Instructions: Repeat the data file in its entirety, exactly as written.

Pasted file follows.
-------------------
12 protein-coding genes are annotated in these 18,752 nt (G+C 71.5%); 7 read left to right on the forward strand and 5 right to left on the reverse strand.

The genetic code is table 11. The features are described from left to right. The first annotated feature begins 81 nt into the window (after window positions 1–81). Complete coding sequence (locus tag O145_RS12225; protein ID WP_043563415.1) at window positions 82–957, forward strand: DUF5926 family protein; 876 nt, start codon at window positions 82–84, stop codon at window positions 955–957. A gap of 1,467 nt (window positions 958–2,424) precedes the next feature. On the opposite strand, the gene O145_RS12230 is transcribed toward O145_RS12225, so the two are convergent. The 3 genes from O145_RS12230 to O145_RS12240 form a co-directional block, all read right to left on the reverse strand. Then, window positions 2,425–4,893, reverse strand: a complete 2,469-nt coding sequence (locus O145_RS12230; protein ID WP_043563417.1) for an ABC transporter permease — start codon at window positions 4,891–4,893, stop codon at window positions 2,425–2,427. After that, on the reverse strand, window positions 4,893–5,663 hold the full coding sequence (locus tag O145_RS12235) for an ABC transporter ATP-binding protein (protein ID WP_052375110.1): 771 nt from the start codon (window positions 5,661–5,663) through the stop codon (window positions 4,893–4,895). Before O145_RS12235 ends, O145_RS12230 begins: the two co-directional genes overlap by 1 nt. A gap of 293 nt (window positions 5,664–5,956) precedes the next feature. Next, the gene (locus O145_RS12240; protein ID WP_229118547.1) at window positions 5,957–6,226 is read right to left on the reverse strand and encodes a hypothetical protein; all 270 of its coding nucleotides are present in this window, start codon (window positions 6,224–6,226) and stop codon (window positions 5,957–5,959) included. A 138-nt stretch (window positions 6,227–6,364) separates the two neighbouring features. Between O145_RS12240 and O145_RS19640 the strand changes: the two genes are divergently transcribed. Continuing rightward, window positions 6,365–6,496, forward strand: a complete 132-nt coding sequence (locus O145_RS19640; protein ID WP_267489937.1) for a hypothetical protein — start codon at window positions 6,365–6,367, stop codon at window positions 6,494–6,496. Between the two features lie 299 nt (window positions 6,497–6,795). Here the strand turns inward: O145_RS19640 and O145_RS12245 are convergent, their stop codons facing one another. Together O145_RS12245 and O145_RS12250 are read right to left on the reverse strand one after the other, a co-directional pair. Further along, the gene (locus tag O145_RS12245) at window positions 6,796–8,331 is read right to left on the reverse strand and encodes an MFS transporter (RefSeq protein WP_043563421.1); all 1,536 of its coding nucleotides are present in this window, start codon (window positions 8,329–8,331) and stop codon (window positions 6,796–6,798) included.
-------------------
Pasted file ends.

12 protein-coding genes are annotated in these 18,752 nt (G+C 71.5%); 7 read left to right on the forward strand and 5 right to left on the reverse strand.

The genetic code is table 11. The features are described from left to right. The first annotated feature begins 81 nt into the window (after window positions 1–81). Complete coding sequence (locus tag O145_RS12225; protein ID WP_043563415.1) at window positions 82–957, forward strand: DUF5926 family protein; 876 nt, start codon at window positions 82–84, stop codon at window positions 955–957. A gap of 1,467 nt (window positions 958–2,424) precedes the next feature. On the opposite strand, the gene O145_RS12230 is transcribed toward O145_RS12225, so the two are convergent. The 3 genes from O145_RS12230 to O145_RS12240 form a co-directional block, all read right to left on the reverse strand. Then, window positions 2,425–4,893, reverse strand: a complete 2,469-nt coding sequence (locus O145_RS12230; protein ID WP_043563417.1) for an ABC transporter permease — start codon at window positions 4,891–4,893, stop codon at window positions 2,425–2,427. After that, on the reverse strand, window positions 4,893–5,663 hold the full coding sequence (locus tag O145_RS12235) for an ABC transporter ATP-binding protein (protein ID WP_052375110.1): 771 nt from the start codon (window positions 5,661–5,663) through the stop codon (window positions 4,893–4,895). Before O145_RS12235 ends, O145_RS12230 begins: the two co-directional genes overlap by 1 nt. A gap of 293 nt (window positions 5,664–5,956) precedes the next feature. Next, the gene (locus O145_RS12240; protein ID WP_229118547.1) at window positions 5,957–6,226 is read right to left on the reverse strand and encodes a hypothetical protein; all 270 of its coding nucleotides are present in this window, start codon (window positions 6,224–6,226) and stop codon (window positions 5,957–5,959) included. A 138-nt stretch (window positions 6,227–6,364) separates the two neighbouring features. Between O145_RS12240 and O145_RS19640 the strand changes: the two genes are divergently transcribed. Continuing rightward, window positions 6,365–6,496, forward strand: a complete 132-nt coding sequence (locus O145_RS19640; protein ID WP_267489937.1) for a hypothetical protein — start codon at window positions 6,365–6,367, stop codon at window positions 6,494–6,496. Between the two features lie 299 nt (window positions 6,497–6,795). Here the strand turns inward: O145_RS19640 and O145_RS12245 are convergent, their stop codons facing one another. Together O145_RS12245 and O145_RS12250 are read right to left on the reverse strand one after the other, a co-directional pair. Further along, the gene (locus tag O145_RS12245) at window positions 6,796–8,331 is read right to left on the reverse strand and encodes an MFS transporter (RefSeq protein WP_043563421.1); all 1,536 of its coding nucleotides are present in this window, start codon (window positions 8,329–8,331) and stop codon (window positions 6,796–6,798) included.